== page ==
by Joan Hiller


Wed March 3

Berbati's Pan

10 SW 3rd

These days, when blatant sentimentality is a band's sole raison d'etre, the cynics scoff. Thus, even the most artistic bands balance sap with weightier subject matter. But Stars, a Toronto-based four piece on Canada's booming Arts and Crafts label, won't go there. Tellingly, their second album is simply titled Heart; as with their like-minded (but inferior) first album Nightsongs, the gooshiness displayed on sleeves reminds us that sometimes, sentiment is the most important subject matter EVER.

The albums are sugar pop, and their tales of modern-day longing, lust, and miscommunication between lovers is extract-strong. Even before the first note sounds, each member introduces him- or herself by name, then declares, "and this is my heart." A bold proclamation with no apologies, the entire album's more confident and drop-dead serious than your first boyfriend ever was, ingrained in your memory as he might be. And, because all their jams are total hitsville, this works to Stars' distinct advantage. In the same vein as other bands producer Ian Catt has worked with (Saint Etienne, Trembling Blue Stars), and some he hasn't (Camera Obscura, Delgados), Stars' compositions are rendered with a squeaky-clean fullness; perfect, slow burns; and joyful pop hook payoffs.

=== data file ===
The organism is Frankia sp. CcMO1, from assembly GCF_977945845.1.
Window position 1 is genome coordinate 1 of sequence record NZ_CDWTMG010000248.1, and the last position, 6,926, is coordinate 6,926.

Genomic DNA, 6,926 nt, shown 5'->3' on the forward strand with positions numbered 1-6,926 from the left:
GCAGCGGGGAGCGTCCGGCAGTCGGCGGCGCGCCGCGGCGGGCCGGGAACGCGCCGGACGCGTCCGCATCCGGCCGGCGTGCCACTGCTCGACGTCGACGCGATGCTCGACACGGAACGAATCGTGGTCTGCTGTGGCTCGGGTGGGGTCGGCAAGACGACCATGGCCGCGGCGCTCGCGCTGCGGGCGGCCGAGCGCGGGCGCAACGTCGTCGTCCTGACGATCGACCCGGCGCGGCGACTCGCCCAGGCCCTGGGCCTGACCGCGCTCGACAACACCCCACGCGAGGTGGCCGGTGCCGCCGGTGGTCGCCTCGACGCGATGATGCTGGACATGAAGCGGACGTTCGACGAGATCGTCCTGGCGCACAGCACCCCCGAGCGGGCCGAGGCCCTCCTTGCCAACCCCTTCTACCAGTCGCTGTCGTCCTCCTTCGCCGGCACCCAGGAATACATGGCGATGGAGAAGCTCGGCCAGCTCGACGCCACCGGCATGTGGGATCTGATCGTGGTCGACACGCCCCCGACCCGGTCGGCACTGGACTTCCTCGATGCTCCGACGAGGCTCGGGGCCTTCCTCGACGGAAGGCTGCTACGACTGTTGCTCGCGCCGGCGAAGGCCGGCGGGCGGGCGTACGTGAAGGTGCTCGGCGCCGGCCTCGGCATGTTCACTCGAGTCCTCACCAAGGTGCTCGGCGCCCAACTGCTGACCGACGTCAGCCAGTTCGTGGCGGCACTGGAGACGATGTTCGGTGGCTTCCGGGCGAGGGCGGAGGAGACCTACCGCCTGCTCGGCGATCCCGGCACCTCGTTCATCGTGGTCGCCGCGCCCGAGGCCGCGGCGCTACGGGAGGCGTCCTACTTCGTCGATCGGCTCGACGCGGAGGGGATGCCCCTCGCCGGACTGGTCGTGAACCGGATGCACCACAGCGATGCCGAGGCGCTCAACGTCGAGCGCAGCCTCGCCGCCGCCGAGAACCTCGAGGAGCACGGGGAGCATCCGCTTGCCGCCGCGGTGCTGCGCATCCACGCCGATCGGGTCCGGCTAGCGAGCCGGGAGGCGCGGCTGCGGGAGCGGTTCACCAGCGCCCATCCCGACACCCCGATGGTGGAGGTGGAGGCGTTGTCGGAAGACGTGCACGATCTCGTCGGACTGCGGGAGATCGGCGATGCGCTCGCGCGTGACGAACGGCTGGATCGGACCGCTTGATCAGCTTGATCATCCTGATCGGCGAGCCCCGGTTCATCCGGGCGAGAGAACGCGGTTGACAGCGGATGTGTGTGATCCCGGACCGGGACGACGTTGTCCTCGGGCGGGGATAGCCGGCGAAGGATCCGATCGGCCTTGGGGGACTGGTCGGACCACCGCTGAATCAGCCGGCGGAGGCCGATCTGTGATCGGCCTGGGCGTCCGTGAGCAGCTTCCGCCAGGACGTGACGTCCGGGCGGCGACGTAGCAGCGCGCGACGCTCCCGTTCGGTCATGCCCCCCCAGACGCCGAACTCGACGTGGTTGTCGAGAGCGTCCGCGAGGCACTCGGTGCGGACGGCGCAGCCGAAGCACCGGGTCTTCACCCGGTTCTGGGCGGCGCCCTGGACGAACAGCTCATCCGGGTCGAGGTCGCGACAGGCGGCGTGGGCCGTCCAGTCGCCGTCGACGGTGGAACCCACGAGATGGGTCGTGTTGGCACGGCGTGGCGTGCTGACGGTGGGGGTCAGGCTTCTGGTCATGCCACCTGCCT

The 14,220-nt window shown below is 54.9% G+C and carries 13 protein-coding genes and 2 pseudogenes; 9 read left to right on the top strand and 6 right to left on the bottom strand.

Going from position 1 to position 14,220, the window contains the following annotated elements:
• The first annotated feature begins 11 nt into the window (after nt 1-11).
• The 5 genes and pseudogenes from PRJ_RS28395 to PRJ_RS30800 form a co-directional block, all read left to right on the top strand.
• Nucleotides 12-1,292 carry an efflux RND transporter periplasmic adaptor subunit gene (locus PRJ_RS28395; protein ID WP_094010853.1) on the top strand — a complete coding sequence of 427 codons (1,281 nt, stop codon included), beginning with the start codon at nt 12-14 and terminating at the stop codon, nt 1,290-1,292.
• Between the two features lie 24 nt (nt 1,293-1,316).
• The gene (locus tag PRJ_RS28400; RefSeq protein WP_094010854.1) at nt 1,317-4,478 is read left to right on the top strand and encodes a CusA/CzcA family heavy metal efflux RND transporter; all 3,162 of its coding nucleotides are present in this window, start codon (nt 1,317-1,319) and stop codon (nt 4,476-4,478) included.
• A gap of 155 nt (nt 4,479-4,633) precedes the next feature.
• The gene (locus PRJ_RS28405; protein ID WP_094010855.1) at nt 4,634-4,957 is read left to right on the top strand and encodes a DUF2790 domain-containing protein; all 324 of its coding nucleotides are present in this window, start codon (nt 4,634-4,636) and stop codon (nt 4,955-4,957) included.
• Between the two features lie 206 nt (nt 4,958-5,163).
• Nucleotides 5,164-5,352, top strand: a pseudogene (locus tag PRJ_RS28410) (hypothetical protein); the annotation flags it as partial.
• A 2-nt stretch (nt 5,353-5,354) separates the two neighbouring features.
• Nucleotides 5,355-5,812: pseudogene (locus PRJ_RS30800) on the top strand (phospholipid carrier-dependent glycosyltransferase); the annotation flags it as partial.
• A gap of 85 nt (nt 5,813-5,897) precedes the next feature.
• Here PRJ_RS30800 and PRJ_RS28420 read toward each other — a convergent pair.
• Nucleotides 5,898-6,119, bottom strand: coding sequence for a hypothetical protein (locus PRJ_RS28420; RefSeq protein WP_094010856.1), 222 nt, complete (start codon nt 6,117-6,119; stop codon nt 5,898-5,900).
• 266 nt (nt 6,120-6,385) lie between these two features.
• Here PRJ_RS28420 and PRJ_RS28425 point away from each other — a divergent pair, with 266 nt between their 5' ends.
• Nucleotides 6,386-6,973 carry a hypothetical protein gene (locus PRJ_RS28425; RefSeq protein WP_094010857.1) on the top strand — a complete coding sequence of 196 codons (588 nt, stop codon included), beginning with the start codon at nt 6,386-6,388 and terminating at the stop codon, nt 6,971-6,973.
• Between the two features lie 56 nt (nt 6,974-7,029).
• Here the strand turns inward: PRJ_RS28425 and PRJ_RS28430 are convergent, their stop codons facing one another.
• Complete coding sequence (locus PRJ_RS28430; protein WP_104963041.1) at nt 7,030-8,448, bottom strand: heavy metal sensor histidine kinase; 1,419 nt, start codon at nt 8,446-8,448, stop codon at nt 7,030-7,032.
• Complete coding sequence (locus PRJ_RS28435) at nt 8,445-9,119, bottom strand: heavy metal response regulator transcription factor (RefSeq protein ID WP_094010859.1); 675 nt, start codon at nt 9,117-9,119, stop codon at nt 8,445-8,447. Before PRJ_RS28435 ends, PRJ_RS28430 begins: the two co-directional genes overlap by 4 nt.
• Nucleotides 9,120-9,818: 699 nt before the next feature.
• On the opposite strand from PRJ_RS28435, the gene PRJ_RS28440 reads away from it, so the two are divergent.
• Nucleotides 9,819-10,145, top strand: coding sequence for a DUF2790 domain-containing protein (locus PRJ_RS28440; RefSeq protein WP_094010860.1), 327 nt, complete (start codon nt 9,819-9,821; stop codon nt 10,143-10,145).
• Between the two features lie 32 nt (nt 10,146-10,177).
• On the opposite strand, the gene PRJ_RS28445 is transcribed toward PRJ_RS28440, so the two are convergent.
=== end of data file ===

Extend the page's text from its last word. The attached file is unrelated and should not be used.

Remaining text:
Live, Stars are acupuncture--nerves are pinned, electricity zaps across the club, everyone's swan-swaying and eye-squinting. Singer Amy Millan comes off like a less animated Jenny Lewis or a more sane and channeled Chan Marshall during her spotlight songs, like "New Order." The boys sing just as pretty--founding members Chris Seligman and Torquil Campbell affect their pipes that are just enough to come off like the macho-est kind of sappy. Although they're without the physical brass and string ensembles that appear in their recorded work, Stars drizzle live pop over pre-recorded flourishes, and it's delicious. That's how sugar is supposed to be, right?